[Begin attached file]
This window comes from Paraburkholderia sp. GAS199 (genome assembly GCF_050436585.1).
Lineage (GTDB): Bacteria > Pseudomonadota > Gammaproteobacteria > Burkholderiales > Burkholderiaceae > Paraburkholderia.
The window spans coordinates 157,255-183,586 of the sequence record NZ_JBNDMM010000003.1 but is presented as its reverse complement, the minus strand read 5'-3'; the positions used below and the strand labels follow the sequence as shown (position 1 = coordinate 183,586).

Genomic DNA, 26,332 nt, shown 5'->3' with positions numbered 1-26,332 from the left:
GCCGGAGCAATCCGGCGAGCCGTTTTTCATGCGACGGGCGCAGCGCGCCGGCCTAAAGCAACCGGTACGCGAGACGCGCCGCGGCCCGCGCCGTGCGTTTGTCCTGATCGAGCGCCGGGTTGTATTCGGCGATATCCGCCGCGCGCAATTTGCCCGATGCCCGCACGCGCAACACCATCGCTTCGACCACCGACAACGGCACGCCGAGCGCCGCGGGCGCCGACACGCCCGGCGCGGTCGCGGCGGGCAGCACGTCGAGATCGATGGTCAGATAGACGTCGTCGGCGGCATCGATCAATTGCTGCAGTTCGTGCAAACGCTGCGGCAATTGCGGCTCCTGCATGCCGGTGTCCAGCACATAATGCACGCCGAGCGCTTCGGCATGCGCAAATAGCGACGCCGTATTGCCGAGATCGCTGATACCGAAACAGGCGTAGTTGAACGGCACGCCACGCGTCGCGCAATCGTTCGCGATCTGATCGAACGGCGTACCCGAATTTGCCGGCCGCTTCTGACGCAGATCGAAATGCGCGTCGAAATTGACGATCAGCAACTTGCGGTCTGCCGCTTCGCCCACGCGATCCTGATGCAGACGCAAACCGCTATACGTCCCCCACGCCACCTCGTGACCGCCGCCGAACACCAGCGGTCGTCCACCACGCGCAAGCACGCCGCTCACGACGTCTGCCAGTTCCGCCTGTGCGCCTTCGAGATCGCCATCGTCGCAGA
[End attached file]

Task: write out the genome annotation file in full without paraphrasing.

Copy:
This window comes from Paraburkholderia sp. GAS199 (genome assembly GCF_050436585.1).
Lineage (GTDB): Bacteria > Pseudomonadota > Gammaproteobacteria > Burkholderiales > Burkholderiaceae > Paraburkholderia.
The window spans coordinates 157,255-183,586 of the sequence record NZ_JBNDMM010000003.1 but is presented as its reverse complement, the minus strand read 5'-3'; the positions used below and the strand labels follow the sequence as shown (position 1 = coordinate 183,586).

Genomic DNA, 26,332 nt, shown 5'->3' with positions numbered 1-26,332 from the left:
GCCGGAGCAATCCGGCGAGCCGTTTTTCATGCGACGGGCGCAGCGCGCCGGCCTAAAGCAACCGGTACGCGAGACGCGCCGCGGCCCGCGCCGTGCGTTTGTCCTGATCGAGCGCCGGGTTGTATTCGGCGATATCCGCCGCGCGCAATTTGCCCGATGCCCGCACGCGCAACACCATCGCTTCGACCACCGACAACGGCACGCCGAGCGCCGCGGGCGCCGACACGCCCGGCGCGGTCGCGGCGGGCAGCACGTCGAGATCGATGGTCAGATAGACGTCGTCGGCGGCATCGATCAATTGCTGCAGTTCGTGCAAACGCTGCGGCAATTGCGGCTCCTGCATGCCGGTGTCCAGCACATAATGCACGCCGAGCGCTTCGGCATGCGCAAATAGCGACGCCGTATTGCCGAGATCGCTGATACCGAAACAGGCGTAGTTGAACGGCACGCCACGCGTCGCGCAATCGTTCGCGATCTGATCGAACGGCGTACCCGAATTTGCCGGCCGCTTCTGACGCAGATCGAAATGCGCGTCGAAATTGACGATCAGCAACTTGCGGTCTGCCGCTTCGCCCACGCGATCCTGATGCAGACGCAAACCGCTATACGTCCCCCACGCCACCTCGTGACCGCCGCCGAACACCAGCGGTCGTCCACCACGCGCAAGCACGCCGCTCACGACGTCTGCCAGTTCCGCCTGTGCGCCTTCGAGATCGCCATCGTCGCAGA